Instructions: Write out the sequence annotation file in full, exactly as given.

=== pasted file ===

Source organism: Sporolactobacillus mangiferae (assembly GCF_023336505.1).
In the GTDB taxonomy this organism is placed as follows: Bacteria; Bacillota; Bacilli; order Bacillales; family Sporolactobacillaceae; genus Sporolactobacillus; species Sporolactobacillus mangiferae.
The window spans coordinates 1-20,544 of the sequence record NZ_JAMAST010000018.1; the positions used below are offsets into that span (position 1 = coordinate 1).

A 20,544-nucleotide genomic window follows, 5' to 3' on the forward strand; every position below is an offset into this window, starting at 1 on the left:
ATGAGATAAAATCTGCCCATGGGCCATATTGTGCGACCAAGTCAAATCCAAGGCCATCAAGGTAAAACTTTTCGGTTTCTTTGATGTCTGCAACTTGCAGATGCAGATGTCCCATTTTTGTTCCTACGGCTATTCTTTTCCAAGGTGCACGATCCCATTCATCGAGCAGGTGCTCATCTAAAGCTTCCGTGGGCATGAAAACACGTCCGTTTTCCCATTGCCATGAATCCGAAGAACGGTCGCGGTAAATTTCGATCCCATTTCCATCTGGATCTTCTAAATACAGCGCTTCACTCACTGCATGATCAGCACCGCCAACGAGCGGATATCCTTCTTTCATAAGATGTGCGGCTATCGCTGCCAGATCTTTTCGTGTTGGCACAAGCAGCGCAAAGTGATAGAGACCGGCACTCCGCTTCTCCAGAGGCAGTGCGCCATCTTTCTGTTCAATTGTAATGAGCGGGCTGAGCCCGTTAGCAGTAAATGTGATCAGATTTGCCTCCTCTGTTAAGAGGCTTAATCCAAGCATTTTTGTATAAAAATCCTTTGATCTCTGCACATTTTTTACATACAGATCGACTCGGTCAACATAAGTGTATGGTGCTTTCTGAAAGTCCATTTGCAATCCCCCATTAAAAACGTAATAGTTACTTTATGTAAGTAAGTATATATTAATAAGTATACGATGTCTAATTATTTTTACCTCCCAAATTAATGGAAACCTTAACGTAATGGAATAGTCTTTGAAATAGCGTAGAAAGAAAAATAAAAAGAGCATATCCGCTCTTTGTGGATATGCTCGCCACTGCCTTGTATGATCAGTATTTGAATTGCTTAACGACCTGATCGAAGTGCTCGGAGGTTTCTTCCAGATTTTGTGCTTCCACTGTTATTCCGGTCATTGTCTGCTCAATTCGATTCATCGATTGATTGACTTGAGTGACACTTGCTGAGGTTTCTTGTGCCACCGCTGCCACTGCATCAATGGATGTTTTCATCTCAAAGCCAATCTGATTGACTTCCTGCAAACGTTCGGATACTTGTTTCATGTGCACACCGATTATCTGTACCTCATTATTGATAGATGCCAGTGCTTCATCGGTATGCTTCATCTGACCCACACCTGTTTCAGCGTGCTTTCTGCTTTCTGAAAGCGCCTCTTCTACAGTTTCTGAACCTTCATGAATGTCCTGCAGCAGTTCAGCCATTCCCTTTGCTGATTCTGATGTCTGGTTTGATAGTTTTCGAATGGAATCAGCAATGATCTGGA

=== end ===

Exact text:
Source organism: Sporolactobacillus mangiferae (assembly GCF_023336505.1).
In the GTDB taxonomy this organism is placed as follows: Bacteria; Bacillota; Bacilli; order Bacillales; family Sporolactobacillaceae; genus Sporolactobacillus; species Sporolactobacillus mangiferae.
The window spans coordinates 1-20,544 of the sequence record NZ_JAMAST010000018.1; the positions used below are offsets into that span (position 1 = coordinate 1).

A 20,544-nucleotide genomic window follows, 5' to 3' on the forward strand; every position below is an offset into this window, starting at 1 on the left:
ATGAGATAAAATCTGCCCATGGGCCATATTGTGCGACCAAGTCAAATCCAAGGCCATCAAGGTAAAACTTTTCGGTTTCTTTGATGTCTGCAACTTGCAGATGCAGATGTCCCATTTTTGTTCCTACGGCTATTCTTTTCCAAGGTGCACGATCCCATTCATCGAGCAGGTGCTCATCTAAAGCTTCCGTGGGCATGAAAACACGTCCGTTTTCCCATTGCCATGAATCCGAAGAACGGTCGCGGTAAATTTCGATCCCATTTCCATCTGGATCTTCTAAATACAGCGCTTCACTCACTGCATGATCAGCACCGCCAACGAGCGGATATCCTTCTTTCATAAGATGTGCGGCTATCGCTGCCAGATCTTTTCGTGTTGGCACAAGCAGCGCAAAGTGATAGAGACCGGCACTCCGCTTCTCCAGAGGCAGTGCGCCATCTTTCTGTTCAATTGTAATGAGCGGGCTGAGCCCGTTAGCAGTAAATGTGATCAGATTTGCCTCCTCTGTTAAGAGGCTTAATCCAAGCATTTTTGTATAAAAATCCTTTGATCTCTGCACATTTTTTACATACAGATCGACTCGGTCAACATAAGTGTATGGTGCTTTCTGAAAGTCCATTTGCAATCCCCCATTAAAAACGTAATAGTTACTTTATGTAAGTAAGTATATATTAATAAGTATACGATGTCTAATTATTTTTACCTCCCAAATTAATGGAAACCTTAACGTAATGGAATAGTCTTTGAAATAGCGTAGAAAGAAAAATAAAAAGAGCATATCCGCTCTTTGTGGATATGCTCGCCACTGCCTTGTATGATCAGTATTTGAATTGCTTAACGACCTGATCGAAGTGCTCGGAGGTTTCTTCCAGATTTTGTGCTTCCACTGTTATTCCGGTCATTGTCTGCTCAATTCGATTCATCGATTGATTGACTTGAGTGACACTTGCTGAGGTTTCTTGTGCCACCGCTGCCACTGCATCAATGGATGTTTTCATCTCAAAGCCAATCTGATTGACTTCCTGCAAACGTTCGGATACTTGTTTCATGTGCACACCGATTATCTGTACCTCATTATTGATAGATGCCAGTGCTTCATCGGTATGCTTCATCTGACCCACACCTGTTTCAGCGTGCTTTCTGCTTTCTGAAAGCGCCTCTTCTACAGTTTCTGAACCTTCATGAATGTCCTGCAGCAGTTCAGCCATTCCCTTTGCTGATTCTGATGTCTGGTTTGATAGTTTTCGAATGGAATCAGCAATGATCTGGA